Along with the sanctions the announcement stated the Trump Administration intends to fully enforce the sanctions reimposed against Iran, and those who fail to wind down activities with Iran risk severe consequences. In other words, companies will have to choose between dealing with Iran or dealing with the United States.
As one would expect the EU released a statement disagreeing with the U.S. move:
A joint statement from the foreign ministers of Germany, France, the UK and Federica Mogherini, Brussels’ top diplomat, on Monday said the EU “deeply regrets” the White House’s move. ”Preserving the nuclear deal with Iran is a matter of respecting international agreements and a matter of international security,” said the statement.
“We deeply regret the re-imposition of sanctions by the U.S., due to the latter’s withdrawal from the Joint Comprehensive Plan of Action,” the EU’s high representative for foreign affairs, Federica Mogherini, said in the statement, also signed by the foreign ministers Jean-Yves Le Drian of France, Heiko Maas of Germany, and Jeremy Hunt of the United Kingdom.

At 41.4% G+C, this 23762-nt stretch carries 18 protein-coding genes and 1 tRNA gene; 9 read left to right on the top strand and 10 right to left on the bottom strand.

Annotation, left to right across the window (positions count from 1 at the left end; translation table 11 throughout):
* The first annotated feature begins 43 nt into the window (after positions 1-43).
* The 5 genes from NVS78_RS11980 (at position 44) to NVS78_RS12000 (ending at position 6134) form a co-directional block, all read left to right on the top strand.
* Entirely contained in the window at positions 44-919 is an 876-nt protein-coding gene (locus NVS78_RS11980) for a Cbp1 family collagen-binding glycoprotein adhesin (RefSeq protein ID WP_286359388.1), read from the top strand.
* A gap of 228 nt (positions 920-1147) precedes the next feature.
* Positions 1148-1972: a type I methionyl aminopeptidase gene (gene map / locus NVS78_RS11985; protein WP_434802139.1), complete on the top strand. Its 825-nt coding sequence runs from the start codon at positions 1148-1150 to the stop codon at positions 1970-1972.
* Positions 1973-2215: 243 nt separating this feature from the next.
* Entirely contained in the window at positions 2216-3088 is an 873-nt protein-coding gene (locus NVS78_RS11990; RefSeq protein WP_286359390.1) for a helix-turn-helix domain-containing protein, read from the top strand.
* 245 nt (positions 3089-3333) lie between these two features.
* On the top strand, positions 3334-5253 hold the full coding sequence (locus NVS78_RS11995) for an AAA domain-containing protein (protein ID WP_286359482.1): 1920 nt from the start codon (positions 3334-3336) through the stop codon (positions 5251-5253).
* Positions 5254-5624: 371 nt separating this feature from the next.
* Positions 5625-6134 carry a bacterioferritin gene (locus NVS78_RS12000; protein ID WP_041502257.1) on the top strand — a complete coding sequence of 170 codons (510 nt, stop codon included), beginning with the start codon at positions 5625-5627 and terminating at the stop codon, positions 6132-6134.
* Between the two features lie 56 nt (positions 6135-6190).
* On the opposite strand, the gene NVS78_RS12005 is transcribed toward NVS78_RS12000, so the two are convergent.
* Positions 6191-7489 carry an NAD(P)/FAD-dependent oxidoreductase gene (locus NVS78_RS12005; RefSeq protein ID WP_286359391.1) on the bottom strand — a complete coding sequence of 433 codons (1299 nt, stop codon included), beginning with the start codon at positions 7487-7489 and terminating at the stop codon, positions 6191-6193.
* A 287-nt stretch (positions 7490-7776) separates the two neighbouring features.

“The JCPOA is working and delivering on its goal, namely to ensure that the Iranian program remains exclusively peaceful, as confirmed by the International Atomic Energy Agency,” they said.
As inspectors are not allowed to enter Iranian military bases where the nuclear work was done, there is no way to tell that the JCPOA was working.
The EU is taking legislative action, activating a so-called “blocking statute,” in a bid to protect EU businesses from the renewed U.S. sanctions. But it is unclear how effective it will be in calming the fears of companies, many of which have far greater commercial ties to the U.S. than Iran.
A week President Donald Trump said the United States is ready to make a new real deal with Iran. In fact, he would personally sit down with the Iranian president:
“I would certainly meet with Iran if they wanted to meet. I don’t know if they’re ready yet,” Trump said when asked at a White House press conference about a possible meeting with Rouhani.
Trump said he would set “no preconditions,” and, “If they want to meet, I’ll meet, anytime they want.”
Iranian President Hassan Rouhani, meanwhile, has suggested Iran might block the Strait of Hormuz in response to a shutdown of its oil exports. That would not be a good move for the rogue regime.
In the end, the President’s decision to end the JCPOA that restricted the U.S. but not Iran was the correct one. Now let’s see how it plays out.